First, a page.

After all, the quality of a ride in a car is apparently so much better, tens of thousands of Beijing residents would rather sit in their private car in a 100 km long traffic jam than ride the train or bus. For those people (and the increasing number of car owners in Beijing), it’s not a matter of Usefulness or function, it’s a matter of form, style, comfort and pleasure.

Or maybe we’ll all just be saved by The Chinese Tunnel Bus™.

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  1. As I see it, the whole transportation system should be as direct as going on your own (by car, bike and else) and as available as those. Which implicates a sustainable network, fully developed like the road infrastructure we use (but free, safe and empty) and very short ways to reach the point to enter. All in all together for the individual: Avoid stops, changing of lines, wait times and long distances to reach and exit. Create high speed travel times, direct connection and at its best personalised "way of travelling" (like cabins, own seat or else). Additional features: I think there's nothing I missed, except for being (maybe) very cheap, ecological and comfortable. Question: how would this form of transportation look alike?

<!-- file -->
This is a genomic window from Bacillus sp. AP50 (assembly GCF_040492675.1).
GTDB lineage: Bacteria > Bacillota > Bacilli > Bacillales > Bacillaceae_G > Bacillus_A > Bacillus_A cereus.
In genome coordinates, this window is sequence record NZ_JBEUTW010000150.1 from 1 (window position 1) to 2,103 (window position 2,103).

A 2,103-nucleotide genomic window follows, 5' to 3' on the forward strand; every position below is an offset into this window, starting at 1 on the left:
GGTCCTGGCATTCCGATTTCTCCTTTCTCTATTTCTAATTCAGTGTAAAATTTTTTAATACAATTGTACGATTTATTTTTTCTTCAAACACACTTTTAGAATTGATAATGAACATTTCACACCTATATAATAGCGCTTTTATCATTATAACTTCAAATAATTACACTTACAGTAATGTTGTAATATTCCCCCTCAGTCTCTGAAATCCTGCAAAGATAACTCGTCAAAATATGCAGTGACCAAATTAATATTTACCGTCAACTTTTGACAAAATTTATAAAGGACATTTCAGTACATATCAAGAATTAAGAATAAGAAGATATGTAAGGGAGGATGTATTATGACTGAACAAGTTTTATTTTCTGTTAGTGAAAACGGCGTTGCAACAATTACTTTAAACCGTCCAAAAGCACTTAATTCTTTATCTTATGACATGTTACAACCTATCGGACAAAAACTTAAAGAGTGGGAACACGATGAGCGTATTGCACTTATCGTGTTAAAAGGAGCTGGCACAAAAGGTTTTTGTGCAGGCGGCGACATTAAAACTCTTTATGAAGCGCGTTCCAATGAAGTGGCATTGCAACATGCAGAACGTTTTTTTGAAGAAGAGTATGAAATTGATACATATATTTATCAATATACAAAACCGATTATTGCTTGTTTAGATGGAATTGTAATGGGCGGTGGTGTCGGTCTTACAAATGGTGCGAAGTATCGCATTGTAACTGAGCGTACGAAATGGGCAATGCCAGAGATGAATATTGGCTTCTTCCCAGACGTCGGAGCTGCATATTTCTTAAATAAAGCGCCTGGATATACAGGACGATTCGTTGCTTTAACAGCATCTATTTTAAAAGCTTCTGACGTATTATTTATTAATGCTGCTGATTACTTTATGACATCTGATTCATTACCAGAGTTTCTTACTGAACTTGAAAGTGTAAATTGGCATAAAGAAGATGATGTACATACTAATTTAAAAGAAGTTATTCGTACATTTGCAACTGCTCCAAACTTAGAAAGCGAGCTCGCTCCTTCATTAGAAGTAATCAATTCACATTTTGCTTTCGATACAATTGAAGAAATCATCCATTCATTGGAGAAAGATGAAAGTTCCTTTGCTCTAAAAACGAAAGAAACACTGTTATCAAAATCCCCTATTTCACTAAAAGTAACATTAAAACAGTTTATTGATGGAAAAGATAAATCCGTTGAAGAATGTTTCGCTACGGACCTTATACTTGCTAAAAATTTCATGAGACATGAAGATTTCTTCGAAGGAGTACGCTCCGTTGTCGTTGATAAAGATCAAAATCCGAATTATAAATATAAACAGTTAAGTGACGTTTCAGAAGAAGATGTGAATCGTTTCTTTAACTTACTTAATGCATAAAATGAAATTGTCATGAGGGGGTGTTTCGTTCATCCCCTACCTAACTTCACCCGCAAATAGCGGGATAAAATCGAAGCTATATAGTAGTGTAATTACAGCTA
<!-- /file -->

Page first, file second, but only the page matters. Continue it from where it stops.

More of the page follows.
2. That mega jam mostly affected trucks. It could be bypassed by simply using a parallel toll road. Public mass transit and subways is a relative new thing in China and many cities are building a lot of new lines. The more lines are in place the more appealing will it be. And a car is a status symbol see Singapore where owning a car does not make much sense and is discouraged by the government by huge taxes, road pricing and other costs. The real loser in China are the bicycles. Few decades ago everybody rode a bicycle in most cities it is now too dangerous to do so. One car needs l a lot more space than a bicycle. Thus if only ten percent of the cyclist switch to car there is a massive problem